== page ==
Printer Friendly

The Texas economy: Mexican maquilas and U.S. jobs.

The Texas Economy: Mexican Maquilas and U.S. Jobs

During the last three decades, the manufacturing sector has undergone an international reorganization and integration.

The mid-1960s saw not only the rise of Mexico's in-bond plant, or maquila, system but also the development of similar in-bond systems in the newly industrialized Pacific nations. Taiwan, Korea, and other traditionally low-wage countries made use of the same special U.S. tariff programs Mexico used to enter the international network of production sharing that is common among in-bond plants. Mexico and Asian countries became major competitors.

Firms in developed countries had for many years located manufacturing plants in less developed countries. However, these plants chiefly served local or regional markets. Foreign plants owned by U.S. companies, for example, exported very little to the United States. In the late 1960s, U.S. firms began to integrate their foreign affiliates into global systems of production, of which the Mexican maquilas were only a part. With widening disparities between labor costs in the United States and less developed countries and falling communication and transport costs, U.S. firms began incorporating their foreign manufacturing affiliates into a network designed to serve U.S. markets.

One result of these changes in the organization of manufacturing was the emergence of a maquila-related controversy - particularly heated in Texas and California - that has continued to the present. In fact, for the last twenty-five years, maquila opponents and maquila advocates have focused their energies upon one pair of competing arguments. Opponents argue that maquilas cost U.S. jobs. Advocates, on the other hand, claim that those jobs would go abroad anyway. Tentative, statistically based research suggests that both sides of the argument are equally correct - that maquilas do cost U.S. jobs but that many jobs that go to maquilas would not stay in the United States in any case.

How could both arguments be correct? The answer lies in the maquila systems themselves - two sorts of mexican maquila systems exist, rather than one, and each of the systems validates the argument of one side in the controversy.

The first of the two systems includes products with high shipping costs. Joseph Grunwald notes that U.S.-targeted producers for whom shipping costs are important tend to locate in Mexico rather than Asia. One result is that, compared to its Asian competitors, Mexico's inbond system is more heavily concentrated in products with high shipping costs. When these high-shipping-cost industries are established to supply a U.S. market, their principal choices of location are likely to be Mexico or the United States. Their shipping costs could increase considerably if they located in Asia instead of Mexico or the United States. For such industries, the influence of Mexican-U.S. wage differentials upon Mexican maquila growth would be relatively strong.

Do maquilas take U.S. jobs? Those concentrating on products with high shipping costs probably do. An accompanying chart reveals the relation between the ratio of Mexican to U.S. manufacturing wages and the growth rate of maquila employment. Generally speaking, as the Mexican-U.S. wage ratio falls, maquila employment growth accelerates, with a one-year lag.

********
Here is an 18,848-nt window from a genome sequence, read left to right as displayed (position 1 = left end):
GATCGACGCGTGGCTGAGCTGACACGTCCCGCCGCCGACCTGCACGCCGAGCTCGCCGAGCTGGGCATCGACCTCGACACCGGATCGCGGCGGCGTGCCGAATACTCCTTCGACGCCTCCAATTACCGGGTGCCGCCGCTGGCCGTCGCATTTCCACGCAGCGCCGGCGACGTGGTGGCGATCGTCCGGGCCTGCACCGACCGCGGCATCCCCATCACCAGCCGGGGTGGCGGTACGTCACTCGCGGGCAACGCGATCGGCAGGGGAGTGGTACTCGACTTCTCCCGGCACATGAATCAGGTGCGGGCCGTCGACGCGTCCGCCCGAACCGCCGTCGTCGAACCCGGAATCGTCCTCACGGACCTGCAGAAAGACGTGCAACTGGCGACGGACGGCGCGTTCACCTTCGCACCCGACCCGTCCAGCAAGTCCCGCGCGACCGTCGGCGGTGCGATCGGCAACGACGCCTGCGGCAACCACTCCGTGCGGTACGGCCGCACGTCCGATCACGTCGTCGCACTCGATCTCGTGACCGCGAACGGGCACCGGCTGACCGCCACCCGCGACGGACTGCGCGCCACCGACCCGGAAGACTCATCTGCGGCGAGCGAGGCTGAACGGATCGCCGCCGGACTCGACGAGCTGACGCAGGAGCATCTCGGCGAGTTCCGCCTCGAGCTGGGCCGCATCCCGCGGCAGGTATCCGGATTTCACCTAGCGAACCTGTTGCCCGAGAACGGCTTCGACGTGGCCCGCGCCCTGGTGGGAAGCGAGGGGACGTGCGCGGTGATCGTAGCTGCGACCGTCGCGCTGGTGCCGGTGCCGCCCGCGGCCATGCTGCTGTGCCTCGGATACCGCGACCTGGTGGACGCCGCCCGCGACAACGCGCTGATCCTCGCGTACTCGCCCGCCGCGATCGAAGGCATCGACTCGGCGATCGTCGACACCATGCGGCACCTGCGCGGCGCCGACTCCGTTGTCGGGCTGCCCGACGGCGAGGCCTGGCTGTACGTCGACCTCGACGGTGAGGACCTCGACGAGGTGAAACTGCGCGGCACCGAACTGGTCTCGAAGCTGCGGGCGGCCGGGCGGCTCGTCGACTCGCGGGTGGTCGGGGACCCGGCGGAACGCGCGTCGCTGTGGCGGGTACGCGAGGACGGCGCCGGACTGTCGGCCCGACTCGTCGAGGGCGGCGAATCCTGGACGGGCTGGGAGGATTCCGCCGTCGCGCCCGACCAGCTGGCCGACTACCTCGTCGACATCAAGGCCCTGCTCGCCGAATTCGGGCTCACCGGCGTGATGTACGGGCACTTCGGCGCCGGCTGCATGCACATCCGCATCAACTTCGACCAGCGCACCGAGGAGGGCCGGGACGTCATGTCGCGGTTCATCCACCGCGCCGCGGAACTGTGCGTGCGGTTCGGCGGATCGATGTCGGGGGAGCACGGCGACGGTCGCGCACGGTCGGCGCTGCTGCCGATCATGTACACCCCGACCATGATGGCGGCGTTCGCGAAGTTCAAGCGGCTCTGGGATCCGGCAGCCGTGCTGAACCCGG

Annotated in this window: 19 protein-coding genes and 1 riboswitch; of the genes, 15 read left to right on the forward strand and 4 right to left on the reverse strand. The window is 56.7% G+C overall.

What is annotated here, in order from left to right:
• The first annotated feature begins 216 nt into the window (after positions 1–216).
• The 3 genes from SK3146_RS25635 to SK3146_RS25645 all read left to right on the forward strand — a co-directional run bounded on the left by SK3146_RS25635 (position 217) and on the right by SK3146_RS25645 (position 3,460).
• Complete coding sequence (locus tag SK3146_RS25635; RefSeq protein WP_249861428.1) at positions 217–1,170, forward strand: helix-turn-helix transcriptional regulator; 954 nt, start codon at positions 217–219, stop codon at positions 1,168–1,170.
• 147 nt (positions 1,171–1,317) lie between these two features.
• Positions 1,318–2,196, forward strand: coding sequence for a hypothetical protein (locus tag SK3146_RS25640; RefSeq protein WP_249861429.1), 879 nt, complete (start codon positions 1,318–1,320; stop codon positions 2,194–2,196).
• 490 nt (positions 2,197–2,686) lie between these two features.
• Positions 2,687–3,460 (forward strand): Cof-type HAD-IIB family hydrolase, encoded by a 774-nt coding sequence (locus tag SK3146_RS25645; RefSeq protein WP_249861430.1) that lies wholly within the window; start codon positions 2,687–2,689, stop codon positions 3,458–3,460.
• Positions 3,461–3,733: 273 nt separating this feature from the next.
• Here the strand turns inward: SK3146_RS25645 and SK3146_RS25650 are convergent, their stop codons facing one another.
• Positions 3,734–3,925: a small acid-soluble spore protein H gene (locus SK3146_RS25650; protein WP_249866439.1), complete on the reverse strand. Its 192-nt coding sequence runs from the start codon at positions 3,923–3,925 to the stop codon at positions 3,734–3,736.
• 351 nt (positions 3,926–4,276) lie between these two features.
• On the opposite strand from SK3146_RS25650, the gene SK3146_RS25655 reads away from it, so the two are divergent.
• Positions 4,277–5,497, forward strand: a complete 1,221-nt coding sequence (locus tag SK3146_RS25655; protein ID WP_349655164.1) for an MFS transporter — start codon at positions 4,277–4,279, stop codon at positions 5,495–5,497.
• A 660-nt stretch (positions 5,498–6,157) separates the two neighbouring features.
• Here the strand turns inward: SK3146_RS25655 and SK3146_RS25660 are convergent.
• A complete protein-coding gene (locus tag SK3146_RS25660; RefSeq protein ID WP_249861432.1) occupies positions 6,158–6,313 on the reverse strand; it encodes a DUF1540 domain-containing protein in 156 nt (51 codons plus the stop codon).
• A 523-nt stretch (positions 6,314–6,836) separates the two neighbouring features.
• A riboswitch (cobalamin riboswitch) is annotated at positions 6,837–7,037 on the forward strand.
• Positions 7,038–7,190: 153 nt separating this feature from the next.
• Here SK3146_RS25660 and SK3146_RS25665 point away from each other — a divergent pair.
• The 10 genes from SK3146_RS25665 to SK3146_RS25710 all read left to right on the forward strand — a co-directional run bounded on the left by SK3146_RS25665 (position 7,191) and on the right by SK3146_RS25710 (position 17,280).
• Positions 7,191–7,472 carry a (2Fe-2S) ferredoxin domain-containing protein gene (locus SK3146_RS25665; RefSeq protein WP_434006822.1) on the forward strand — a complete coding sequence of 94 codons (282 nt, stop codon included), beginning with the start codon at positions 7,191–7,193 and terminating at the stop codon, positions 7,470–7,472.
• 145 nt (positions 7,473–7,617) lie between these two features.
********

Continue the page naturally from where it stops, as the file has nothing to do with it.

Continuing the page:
The second of the two systems includes products with low shipping costs. When shipping costs account for only a small portion of total delivered-product costs, Asian plants can compete strongly with Mexican plants and Asian workers can compete with Mexican workers. Here it is Mexican-Asian wage differentials that count. When Asian wages rise above Mexican wages, the jobs go to Mexico. When Mexican wages rise relative to Asian wages, the jobs may go to Asia.

Would those jobs go to Asia if they did not go to Mexico? They probably would. The second chart depicts both the ratio of Mexican manufacturing wages to an average of manufacturing wages in Hong Kong, Korea, Singapore, and Taiwan and rates of growth in maquila employment. On average, as the Mexican-Asian wage ratio falls, maquila employment growth accelerates, again with a lag of about a year.

The evidence that both the maquila advocates and their opponents are correct is only tentative. Nevertheless, the statistical results up to now are striking. In a recent research project, I applied statistical modeling to the question, including Mexican-Asian and Mexican-U.S. wage relationships in a model that tests their relative effects upon maquila employment growth during the 1970s and 1980s. To the extent that changes in Mexican-Asian wage ratios explain changes in maquila employment, the advocates are correct. Those maquila jobs would probably go to Asian countries if they did not go to Mexico. To the extent that changes in Mexican-U.S. wage ratios explain changes in maquila employment, the opponents are correct: maquilas take U.S. jobs. The modeling results suggest that the influences of these two factors are almost exactly equal. Considering the difference between Mexico's maquilas and Asia's in-bond plant systems, why should anyone be surprised that both arguments are valid?
COPYRIGHT 1990 University of Texas at Austin, Bureau of Business Research
No portion of this article can be reproduced without the express written permission from the copyright holder.
Copyright 1990 Gale, Cengage Learning. All rights reserved.

Article Details
Printer friendly Cite/link Email Feedback
Title Annotation:off-shore industries
Author:Gruben, William C.
Publication:Texas Business Review
Date:Jun 1, 1990
Words:816
Previous Article:West Texas economy shows signs of stabilizing.
Next Article:Tourism: a passport to Texas economic diversification?
Topics:

Terms of use | Copyright © 2017 Farlex, Inc. | Feedback | For webmasters